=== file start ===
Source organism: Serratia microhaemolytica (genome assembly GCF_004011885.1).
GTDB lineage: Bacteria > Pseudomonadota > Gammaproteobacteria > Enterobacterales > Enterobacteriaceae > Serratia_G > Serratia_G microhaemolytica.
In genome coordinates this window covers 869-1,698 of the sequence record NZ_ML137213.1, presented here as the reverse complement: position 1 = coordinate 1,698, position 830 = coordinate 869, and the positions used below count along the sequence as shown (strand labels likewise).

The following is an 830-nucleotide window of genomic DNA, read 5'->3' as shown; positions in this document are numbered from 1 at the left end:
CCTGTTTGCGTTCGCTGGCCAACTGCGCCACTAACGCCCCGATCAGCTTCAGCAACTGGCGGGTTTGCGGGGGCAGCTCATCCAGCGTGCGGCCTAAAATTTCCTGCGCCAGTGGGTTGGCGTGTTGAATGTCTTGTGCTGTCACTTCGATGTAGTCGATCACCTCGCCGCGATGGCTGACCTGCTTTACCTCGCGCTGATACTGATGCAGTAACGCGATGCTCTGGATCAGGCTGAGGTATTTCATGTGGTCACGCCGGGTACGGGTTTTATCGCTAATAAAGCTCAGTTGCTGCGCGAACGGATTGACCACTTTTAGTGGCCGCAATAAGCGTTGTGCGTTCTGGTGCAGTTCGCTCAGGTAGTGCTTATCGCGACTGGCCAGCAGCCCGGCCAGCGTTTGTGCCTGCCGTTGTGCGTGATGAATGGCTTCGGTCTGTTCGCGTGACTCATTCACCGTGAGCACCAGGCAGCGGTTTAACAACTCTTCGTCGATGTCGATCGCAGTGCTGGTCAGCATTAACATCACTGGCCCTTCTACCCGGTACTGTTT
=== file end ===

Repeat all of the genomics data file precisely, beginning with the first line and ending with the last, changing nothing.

Source organism: Serratia microhaemolytica (genome assembly GCF_004011885.1).
GTDB lineage: Bacteria > Pseudomonadota > Gammaproteobacteria > Enterobacterales > Enterobacteriaceae > Serratia_G > Serratia_G microhaemolytica.
In genome coordinates this window covers 869-1,698 of the sequence record NZ_ML137213.1, presented here as the reverse complement: position 1 = coordinate 1,698, position 830 = coordinate 869, and the positions used below count along the sequence as shown (strand labels likewise).

The following is an 830-nucleotide window of genomic DNA, read 5'->3' as shown; positions in this document are numbered from 1 at the left end:
CCTGTTTGCGTTCGCTGGCCAACTGCGCCACTAACGCCCCGATCAGCTTCAGCAACTGGCGGGTTTGCGGGGGCAGCTCATCCAGCGTGCGGCCTAAAATTTCCTGCGCCAGTGGGTTGGCGTGTTGAATGTCTTGTGCTGTCACTTCGATGTAGTCGATCACCTCGCCGCGATGGCTGACCTGCTTTACCTCGCGCTGATACTGATGCAGTAACGCGATGCTCTGGATCAGGCTGAGGTATTTCATGTGGTCACGCCGGGTACGGGTTTTATCGCTAATAAAGCTCAGTTGCTGCGCGAACGGATTGACCACTTTTAGTGGCCGCAATAAGCGTTGTGCGTTCTGGTGCAGTTCGCTCAGGTAGTGCTTATCGCGACTGGCCAGCAGCCCGGCCAGCGTTTGTGCCTGCCGTTGTGCGTGATGAATGGCTTCGGTCTGTTCGCGTGACTCATTCACCGTGAGCACCAGGCAGCGGTTTAACAACTCTTCGTCGATGTCGATCGCAGTGCTGGTCAGCATTAACATCACTGGCCCTTCTACCCGGTACTGTTT